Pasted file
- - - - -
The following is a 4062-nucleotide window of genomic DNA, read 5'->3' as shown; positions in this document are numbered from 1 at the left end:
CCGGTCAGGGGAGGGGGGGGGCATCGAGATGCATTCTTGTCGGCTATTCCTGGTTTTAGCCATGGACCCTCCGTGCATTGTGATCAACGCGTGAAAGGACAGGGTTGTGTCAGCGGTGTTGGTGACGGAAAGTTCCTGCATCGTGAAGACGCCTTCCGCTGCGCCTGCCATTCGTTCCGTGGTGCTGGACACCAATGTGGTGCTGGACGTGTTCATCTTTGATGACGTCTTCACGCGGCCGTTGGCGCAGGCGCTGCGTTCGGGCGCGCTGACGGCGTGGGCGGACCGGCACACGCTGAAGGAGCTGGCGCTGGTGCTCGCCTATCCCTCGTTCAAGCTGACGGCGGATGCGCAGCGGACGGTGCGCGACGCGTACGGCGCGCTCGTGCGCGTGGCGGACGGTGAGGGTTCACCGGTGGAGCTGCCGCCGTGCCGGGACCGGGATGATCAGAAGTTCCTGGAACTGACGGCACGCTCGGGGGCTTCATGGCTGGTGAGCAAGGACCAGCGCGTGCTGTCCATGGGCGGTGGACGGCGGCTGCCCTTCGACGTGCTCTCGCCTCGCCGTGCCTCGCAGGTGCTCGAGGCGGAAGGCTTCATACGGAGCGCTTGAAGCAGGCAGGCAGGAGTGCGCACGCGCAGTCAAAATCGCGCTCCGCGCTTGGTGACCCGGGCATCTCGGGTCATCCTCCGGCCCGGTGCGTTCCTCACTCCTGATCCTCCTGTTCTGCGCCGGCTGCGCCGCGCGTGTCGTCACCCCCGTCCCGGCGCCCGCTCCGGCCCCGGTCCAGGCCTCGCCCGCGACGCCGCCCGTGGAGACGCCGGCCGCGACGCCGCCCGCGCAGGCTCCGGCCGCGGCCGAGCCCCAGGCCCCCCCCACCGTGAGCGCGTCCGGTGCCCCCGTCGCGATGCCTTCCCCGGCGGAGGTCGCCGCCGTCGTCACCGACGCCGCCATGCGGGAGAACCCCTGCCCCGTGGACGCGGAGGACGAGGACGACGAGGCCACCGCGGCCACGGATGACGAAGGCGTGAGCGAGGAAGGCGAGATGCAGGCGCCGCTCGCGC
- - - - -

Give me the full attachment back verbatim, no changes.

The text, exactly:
The following is a 4062-nucleotide window of genomic DNA, read 5'->3' as shown; positions in this document are numbered from 1 at the left end:
CCGGTCAGGGGAGGGGGGGGGCATCGAGATGCATTCTTGTCGGCTATTCCTGGTTTTAGCCATGGACCCTCCGTGCATTGTGATCAACGCGTGAAAGGACAGGGTTGTGTCAGCGGTGTTGGTGACGGAAAGTTCCTGCATCGTGAAGACGCCTTCCGCTGCGCCTGCCATTCGTTCCGTGGTGCTGGACACCAATGTGGTGCTGGACGTGTTCATCTTTGATGACGTCTTCACGCGGCCGTTGGCGCAGGCGCTGCGTTCGGGCGCGCTGACGGCGTGGGCGGACCGGCACACGCTGAAGGAGCTGGCGCTGGTGCTCGCCTATCCCTCGTTCAAGCTGACGGCGGATGCGCAGCGGACGGTGCGCGACGCGTACGGCGCGCTCGTGCGCGTGGCGGACGGTGAGGGTTCACCGGTGGAGCTGCCGCCGTGCCGGGACCGGGATGATCAGAAGTTCCTGGAACTGACGGCACGCTCGGGGGCTTCATGGCTGGTGAGCAAGGACCAGCGCGTGCTGTCCATGGGCGGTGGACGGCGGCTGCCCTTCGACGTGCTCTCGCCTCGCCGTGCCTCGCAGGTGCTCGAGGCGGAAGGCTTCATACGGAGCGCTTGAAGCAGGCAGGCAGGAGTGCGCACGCGCAGTCAAAATCGCGCTCCGCGCTTGGTGACCCGGGCATCTCGGGTCATCCTCCGGCCCGGTGCGTTCCTCACTCCTGATCCTCCTGTTCTGCGCCGGCTGCGCCGCGCGTGTCGTCACCCCCGTCCCGGCGCCCGCTCCGGCCCCGGTCCAGGCCTCGCCCGCGACGCCGCCCGTGGAGACGCCGGCCGCGACGCCGCCCGCGCAGGCTCCGGCCGCGGCCGAGCCCCAGGCCCCCCCCACCGTGAGCGCGTCCGGTGCCCCCGTCGCGATGCCTTCCCCGGCGGAGGTCGCCGCCGTCGTCACCGACGCCGCCATGCGGGAGAACCCCTGCCCCGTGGACGCGGAGGACGAGGACGACGAGGCCACCGCGGCCACGGATGACGAAGGCGTGAGCGAGGAAGGCGAGATGCAGGCGCCGCTCGCGC